Some of my fondest and earliest memories were listening to my dad and his friends regaling each other with their WWII experiences. My father never actually went overseas because of his service working for Terrell Aviation School in Terrell, TX (about 30 miles east of Dallas). Prior to America's abrupt entry into WWII they were quietly training British pilots who could then go back to Great Britain and fight in the King's Royal Air Force.
As soon as we officially became allies with the Brits after Pearl Harbor the school's name was changed to No. 1 British Flying Training School and their work could officially be acknowledged. (Prior to that we were supposed to have been neutral. *wink*) Thanks to these early experiences I became a dedicated Anglophile.
It was just a few years later, when I was 9, that I learned to drive in my dad's tiny little Nash Metropolitan, made in England by the Austin Motor Company. It looked just like this, a nice black over white two-tone. It did 0-60 in 22.4 seconds, almost twice as fast as a VW Beetle. Zoom zoom!
One magazine of the day said, “It is not a sports car by the weirdest torturing of the imagination but it is a fleet, sporty little bucket which should prove just what the doctor ordered for a second car, to be used either for a trip to the movies or for a fast run to a penicillin festival.” (Anyone have any idea what a "penicillin festival" is?) "Our" little car had a 3-on-the-tree transmission (stick shift) which must have been built like a battleship as I somehow managed to NOT destroy it. Needless to say I never got a speeding ticket in it.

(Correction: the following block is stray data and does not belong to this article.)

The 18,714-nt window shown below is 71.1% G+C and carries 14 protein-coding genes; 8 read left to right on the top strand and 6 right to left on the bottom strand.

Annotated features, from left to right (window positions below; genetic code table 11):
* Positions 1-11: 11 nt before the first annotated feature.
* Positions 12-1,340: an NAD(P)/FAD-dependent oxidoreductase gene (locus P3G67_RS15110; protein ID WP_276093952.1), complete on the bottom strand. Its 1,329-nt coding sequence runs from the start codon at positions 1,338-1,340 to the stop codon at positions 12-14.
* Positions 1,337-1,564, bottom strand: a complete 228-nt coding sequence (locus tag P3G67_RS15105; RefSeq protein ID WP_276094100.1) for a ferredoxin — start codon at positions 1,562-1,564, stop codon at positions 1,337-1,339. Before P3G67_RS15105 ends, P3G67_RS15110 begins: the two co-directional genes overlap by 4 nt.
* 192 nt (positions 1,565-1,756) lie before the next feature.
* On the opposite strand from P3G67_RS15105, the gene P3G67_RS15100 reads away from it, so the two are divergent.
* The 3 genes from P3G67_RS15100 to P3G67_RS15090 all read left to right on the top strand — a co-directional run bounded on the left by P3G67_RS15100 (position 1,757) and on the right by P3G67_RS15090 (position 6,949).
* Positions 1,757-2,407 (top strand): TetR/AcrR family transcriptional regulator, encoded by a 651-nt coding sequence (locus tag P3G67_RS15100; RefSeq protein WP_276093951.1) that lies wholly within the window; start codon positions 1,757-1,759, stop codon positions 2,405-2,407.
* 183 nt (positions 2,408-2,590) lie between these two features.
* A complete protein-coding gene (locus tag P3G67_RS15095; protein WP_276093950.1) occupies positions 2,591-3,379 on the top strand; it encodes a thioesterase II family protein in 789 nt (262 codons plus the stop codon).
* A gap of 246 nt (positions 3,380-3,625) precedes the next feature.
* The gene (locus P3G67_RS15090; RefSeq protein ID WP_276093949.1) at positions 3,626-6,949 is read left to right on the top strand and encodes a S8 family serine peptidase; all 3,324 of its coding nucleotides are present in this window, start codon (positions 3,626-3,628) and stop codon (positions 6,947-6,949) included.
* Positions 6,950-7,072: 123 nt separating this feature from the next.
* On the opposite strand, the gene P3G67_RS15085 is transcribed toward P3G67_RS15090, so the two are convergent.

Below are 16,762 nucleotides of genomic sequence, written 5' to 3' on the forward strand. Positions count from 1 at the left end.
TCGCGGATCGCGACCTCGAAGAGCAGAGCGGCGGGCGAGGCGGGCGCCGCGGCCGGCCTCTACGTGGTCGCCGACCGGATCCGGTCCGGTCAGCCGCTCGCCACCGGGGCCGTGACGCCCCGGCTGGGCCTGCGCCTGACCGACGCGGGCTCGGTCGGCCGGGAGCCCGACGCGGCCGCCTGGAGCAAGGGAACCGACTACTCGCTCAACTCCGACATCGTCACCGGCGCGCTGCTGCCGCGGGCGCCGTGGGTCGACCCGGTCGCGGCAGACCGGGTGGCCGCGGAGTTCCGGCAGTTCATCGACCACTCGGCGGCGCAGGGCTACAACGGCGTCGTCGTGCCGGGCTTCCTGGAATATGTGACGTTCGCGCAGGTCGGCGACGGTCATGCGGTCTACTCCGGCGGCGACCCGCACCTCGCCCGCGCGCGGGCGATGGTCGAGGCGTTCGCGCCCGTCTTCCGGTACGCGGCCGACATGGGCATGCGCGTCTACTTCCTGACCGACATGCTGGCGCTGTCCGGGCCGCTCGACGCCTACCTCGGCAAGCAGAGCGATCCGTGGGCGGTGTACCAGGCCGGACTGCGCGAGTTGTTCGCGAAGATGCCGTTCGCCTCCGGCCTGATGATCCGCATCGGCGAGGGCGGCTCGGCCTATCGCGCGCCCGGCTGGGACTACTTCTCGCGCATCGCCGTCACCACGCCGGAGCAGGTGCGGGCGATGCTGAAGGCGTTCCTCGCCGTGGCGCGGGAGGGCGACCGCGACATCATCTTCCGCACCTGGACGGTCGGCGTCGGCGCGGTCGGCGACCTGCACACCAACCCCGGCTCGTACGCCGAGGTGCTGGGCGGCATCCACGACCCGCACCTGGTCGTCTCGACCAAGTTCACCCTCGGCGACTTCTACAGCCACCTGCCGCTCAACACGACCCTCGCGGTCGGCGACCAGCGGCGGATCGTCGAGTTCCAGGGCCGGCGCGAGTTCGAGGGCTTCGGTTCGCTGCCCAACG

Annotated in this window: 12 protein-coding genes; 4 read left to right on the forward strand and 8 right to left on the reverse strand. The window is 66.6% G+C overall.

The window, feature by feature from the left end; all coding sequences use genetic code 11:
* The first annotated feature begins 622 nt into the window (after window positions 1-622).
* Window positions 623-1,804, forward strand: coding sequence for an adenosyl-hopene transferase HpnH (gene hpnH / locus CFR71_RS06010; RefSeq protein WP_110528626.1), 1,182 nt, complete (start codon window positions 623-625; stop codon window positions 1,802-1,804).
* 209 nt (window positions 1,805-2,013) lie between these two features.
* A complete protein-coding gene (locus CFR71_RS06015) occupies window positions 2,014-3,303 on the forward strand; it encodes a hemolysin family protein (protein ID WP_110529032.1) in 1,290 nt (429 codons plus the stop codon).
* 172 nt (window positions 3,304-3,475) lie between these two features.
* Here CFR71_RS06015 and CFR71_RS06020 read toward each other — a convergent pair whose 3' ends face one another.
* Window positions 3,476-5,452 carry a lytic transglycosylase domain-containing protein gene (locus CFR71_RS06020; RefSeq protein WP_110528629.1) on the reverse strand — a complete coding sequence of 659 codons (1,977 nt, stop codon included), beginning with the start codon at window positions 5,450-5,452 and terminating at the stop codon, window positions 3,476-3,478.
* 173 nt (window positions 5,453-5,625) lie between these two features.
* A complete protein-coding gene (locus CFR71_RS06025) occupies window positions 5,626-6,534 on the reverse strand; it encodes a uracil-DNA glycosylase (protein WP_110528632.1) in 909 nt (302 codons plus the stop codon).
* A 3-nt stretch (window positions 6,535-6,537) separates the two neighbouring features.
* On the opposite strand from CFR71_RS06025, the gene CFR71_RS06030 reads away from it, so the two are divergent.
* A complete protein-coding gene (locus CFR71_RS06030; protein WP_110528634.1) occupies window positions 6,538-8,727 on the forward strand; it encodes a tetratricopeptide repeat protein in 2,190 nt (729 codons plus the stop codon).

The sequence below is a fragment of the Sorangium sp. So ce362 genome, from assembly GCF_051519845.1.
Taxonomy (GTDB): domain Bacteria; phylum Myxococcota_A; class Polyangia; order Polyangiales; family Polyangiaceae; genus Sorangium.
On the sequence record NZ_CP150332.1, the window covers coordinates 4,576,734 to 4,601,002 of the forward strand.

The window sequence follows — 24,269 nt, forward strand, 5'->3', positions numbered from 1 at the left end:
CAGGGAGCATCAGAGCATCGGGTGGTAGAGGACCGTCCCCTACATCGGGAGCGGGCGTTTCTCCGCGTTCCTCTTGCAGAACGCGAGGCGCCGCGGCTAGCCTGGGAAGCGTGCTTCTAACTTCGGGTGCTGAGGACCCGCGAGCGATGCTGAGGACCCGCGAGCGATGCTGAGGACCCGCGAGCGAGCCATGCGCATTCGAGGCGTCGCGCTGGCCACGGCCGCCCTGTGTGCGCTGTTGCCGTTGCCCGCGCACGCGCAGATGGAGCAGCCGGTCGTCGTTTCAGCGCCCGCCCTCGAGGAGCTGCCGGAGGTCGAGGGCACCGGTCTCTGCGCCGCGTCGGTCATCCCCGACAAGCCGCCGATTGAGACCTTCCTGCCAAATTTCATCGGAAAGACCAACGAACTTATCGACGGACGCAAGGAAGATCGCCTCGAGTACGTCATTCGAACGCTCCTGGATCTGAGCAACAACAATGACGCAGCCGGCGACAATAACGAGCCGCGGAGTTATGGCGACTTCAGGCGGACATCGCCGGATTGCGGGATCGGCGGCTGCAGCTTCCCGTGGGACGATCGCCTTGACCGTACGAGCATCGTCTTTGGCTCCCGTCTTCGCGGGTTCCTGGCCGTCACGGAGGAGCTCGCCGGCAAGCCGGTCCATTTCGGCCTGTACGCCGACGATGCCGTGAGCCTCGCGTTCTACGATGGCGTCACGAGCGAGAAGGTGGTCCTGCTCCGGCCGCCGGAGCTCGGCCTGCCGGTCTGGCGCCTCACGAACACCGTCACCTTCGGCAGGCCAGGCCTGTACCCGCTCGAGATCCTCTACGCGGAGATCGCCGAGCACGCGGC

Fast forward a few more years and, like all the boys of the day, I was a true petrolhead. But instead of having pictures on my walls of fast American muscle cars, I was still a dedicated Anglophile.
Cars like this Triumph GT 6 had my heart.
A bit less racy, something I thought my dad might actually let me have (but didn't) was the MGB/GT. *sigh*
Totally unattainable, but always number one on my lust list, was a Jaguar E-Type.
There's just something so special about European seat covers, don't you think? *did I say that out loud?*
But dad said firmly no, as did mom, and our family insurance agent, too. I never got my English sports car, which is just as well as I would have had no idea how to keep it tuned and running properly. They needed lots of tinkering, and I didn't have the necessary patience for that. Even back then I had an aversion to maintenance.
These days I satisfy my largely dormant British sports car itch by taking photos of them, which is probably smart as I still wouldn't know how to tinker with them. Never mind that the ones I like are now far north of $100K. :)